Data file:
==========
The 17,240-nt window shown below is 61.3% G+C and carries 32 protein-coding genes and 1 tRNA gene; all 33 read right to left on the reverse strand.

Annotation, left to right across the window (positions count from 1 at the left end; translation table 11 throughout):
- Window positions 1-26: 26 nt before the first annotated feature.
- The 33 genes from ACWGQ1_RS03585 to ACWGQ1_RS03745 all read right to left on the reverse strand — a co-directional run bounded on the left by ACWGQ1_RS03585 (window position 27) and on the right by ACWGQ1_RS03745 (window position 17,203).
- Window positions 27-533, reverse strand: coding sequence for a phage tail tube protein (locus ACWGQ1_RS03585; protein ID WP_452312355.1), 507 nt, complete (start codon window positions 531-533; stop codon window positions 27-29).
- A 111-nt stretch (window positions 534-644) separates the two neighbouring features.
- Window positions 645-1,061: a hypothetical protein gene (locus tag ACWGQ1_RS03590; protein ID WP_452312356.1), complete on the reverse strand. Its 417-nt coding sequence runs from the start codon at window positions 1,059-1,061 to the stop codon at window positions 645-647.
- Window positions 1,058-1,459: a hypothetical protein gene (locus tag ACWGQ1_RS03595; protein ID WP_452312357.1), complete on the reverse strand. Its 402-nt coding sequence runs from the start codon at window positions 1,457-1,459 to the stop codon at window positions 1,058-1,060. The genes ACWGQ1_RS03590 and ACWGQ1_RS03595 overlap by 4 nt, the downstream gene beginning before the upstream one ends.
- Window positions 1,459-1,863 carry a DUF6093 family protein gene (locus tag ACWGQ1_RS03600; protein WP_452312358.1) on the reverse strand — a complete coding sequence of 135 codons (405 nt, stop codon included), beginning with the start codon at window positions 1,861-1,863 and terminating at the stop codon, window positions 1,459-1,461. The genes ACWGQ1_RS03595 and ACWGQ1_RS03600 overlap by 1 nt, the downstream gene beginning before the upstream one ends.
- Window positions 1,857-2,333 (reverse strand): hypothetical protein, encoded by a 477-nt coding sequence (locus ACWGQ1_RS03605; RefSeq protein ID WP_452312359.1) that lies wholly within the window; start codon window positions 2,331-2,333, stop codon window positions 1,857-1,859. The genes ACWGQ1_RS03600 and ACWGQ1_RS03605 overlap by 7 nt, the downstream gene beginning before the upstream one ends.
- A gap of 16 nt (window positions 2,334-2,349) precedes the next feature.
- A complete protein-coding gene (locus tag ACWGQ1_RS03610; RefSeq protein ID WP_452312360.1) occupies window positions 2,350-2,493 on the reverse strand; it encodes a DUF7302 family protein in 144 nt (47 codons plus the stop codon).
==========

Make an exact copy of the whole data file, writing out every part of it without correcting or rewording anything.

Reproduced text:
The 17,240-nt window shown below is 61.3% G+C and carries 32 protein-coding genes and 1 tRNA gene; all 33 read right to left on the reverse strand.

Annotation, left to right across the window (positions count from 1 at the left end; translation table 11 throughout):
- Window positions 1-26: 26 nt before the first annotated feature.
- The 33 genes from ACWGQ1_RS03585 to ACWGQ1_RS03745 all read right to left on the reverse strand — a co-directional run bounded on the left by ACWGQ1_RS03585 (window position 27) and on the right by ACWGQ1_RS03745 (window position 17,203).
- Window positions 27-533, reverse strand: coding sequence for a phage tail tube protein (locus ACWGQ1_RS03585; protein ID WP_452312355.1), 507 nt, complete (start codon window positions 531-533; stop codon window positions 27-29).
- A 111-nt stretch (window positions 534-644) separates the two neighbouring features.
- Window positions 645-1,061: a hypothetical protein gene (locus tag ACWGQ1_RS03590; protein ID WP_452312356.1), complete on the reverse strand. Its 417-nt coding sequence runs from the start codon at window positions 1,059-1,061 to the stop codon at window positions 645-647.
- Window positions 1,058-1,459: a hypothetical protein gene (locus tag ACWGQ1_RS03595; protein ID WP_452312357.1), complete on the reverse strand. Its 402-nt coding sequence runs from the start codon at window positions 1,457-1,459 to the stop codon at window positions 1,058-1,060. The genes ACWGQ1_RS03590 and ACWGQ1_RS03595 overlap by 4 nt, the downstream gene beginning before the upstream one ends.
- Window positions 1,459-1,863 carry a DUF6093 family protein gene (locus tag ACWGQ1_RS03600; protein WP_452312358.1) on the reverse strand — a complete coding sequence of 135 codons (405 nt, stop codon included), beginning with the start codon at window positions 1,861-1,863 and terminating at the stop codon, window positions 1,459-1,461. The genes ACWGQ1_RS03595 and ACWGQ1_RS03600 overlap by 1 nt, the downstream gene beginning before the upstream one ends.
- Window positions 1,857-2,333 (reverse strand): hypothetical protein, encoded by a 477-nt coding sequence (locus ACWGQ1_RS03605; RefSeq protein ID WP_452312359.1) that lies wholly within the window; start codon window positions 2,331-2,333, stop codon window positions 1,857-1,859. The genes ACWGQ1_RS03600 and ACWGQ1_RS03605 overlap by 7 nt, the downstream gene beginning before the upstream one ends.
- A gap of 16 nt (window positions 2,334-2,349) precedes the next feature.
- A complete protein-coding gene (locus tag ACWGQ1_RS03610; RefSeq protein ID WP_452312360.1) occupies window positions 2,350-2,493 on the reverse strand; it encodes a DUF7302 family protein in 144 nt (47 codons plus the stop codon).